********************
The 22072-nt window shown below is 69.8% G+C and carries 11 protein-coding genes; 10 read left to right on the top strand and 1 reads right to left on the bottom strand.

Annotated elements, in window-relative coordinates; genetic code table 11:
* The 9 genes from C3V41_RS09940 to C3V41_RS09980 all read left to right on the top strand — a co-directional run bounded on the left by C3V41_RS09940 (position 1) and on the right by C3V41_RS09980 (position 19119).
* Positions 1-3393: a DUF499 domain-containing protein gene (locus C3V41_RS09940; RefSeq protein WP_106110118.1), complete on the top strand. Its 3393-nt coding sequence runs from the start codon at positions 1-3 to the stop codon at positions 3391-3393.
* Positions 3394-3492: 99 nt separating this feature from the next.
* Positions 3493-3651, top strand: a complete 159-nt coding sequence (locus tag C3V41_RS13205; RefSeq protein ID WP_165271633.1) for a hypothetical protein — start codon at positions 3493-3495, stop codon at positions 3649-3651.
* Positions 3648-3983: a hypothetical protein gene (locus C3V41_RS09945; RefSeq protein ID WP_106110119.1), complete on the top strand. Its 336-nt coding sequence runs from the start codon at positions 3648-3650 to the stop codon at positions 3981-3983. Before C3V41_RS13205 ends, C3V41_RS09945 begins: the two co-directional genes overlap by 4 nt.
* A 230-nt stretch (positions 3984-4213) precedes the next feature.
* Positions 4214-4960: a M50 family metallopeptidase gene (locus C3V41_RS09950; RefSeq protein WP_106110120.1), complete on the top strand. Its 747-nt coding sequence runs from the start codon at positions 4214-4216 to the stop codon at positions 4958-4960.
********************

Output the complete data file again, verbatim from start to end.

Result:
The 22072-nt window shown below is 69.8% G+C and carries 11 protein-coding genes; 10 read left to right on the top strand and 1 reads right to left on the bottom strand.

Annotated elements, in window-relative coordinates; genetic code table 11:
* The 9 genes from C3V41_RS09940 to C3V41_RS09980 all read left to right on the top strand — a co-directional run bounded on the left by C3V41_RS09940 (position 1) and on the right by C3V41_RS09980 (position 19119).
* Positions 1-3393: a DUF499 domain-containing protein gene (locus C3V41_RS09940; RefSeq protein WP_106110118.1), complete on the top strand. Its 3393-nt coding sequence runs from the start codon at positions 1-3 to the stop codon at positions 3391-3393.
* Positions 3394-3492: 99 nt separating this feature from the next.
* Positions 3493-3651, top strand: a complete 159-nt coding sequence (locus tag C3V41_RS13205; RefSeq protein ID WP_165271633.1) for a hypothetical protein — start codon at positions 3493-3495, stop codon at positions 3649-3651.
* Positions 3648-3983: a hypothetical protein gene (locus C3V41_RS09945; RefSeq protein ID WP_106110119.1), complete on the top strand. Its 336-nt coding sequence runs from the start codon at positions 3648-3650 to the stop codon at positions 3981-3983. Before C3V41_RS13205 ends, C3V41_RS09945 begins: the two co-directional genes overlap by 4 nt.
* A 230-nt stretch (positions 3984-4213) precedes the next feature.
* Positions 4214-4960: a M50 family metallopeptidase gene (locus C3V41_RS09950; RefSeq protein WP_106110120.1), complete on the top strand. Its 747-nt coding sequence runs from the start codon at positions 4214-4216 to the stop codon at positions 4958-4960.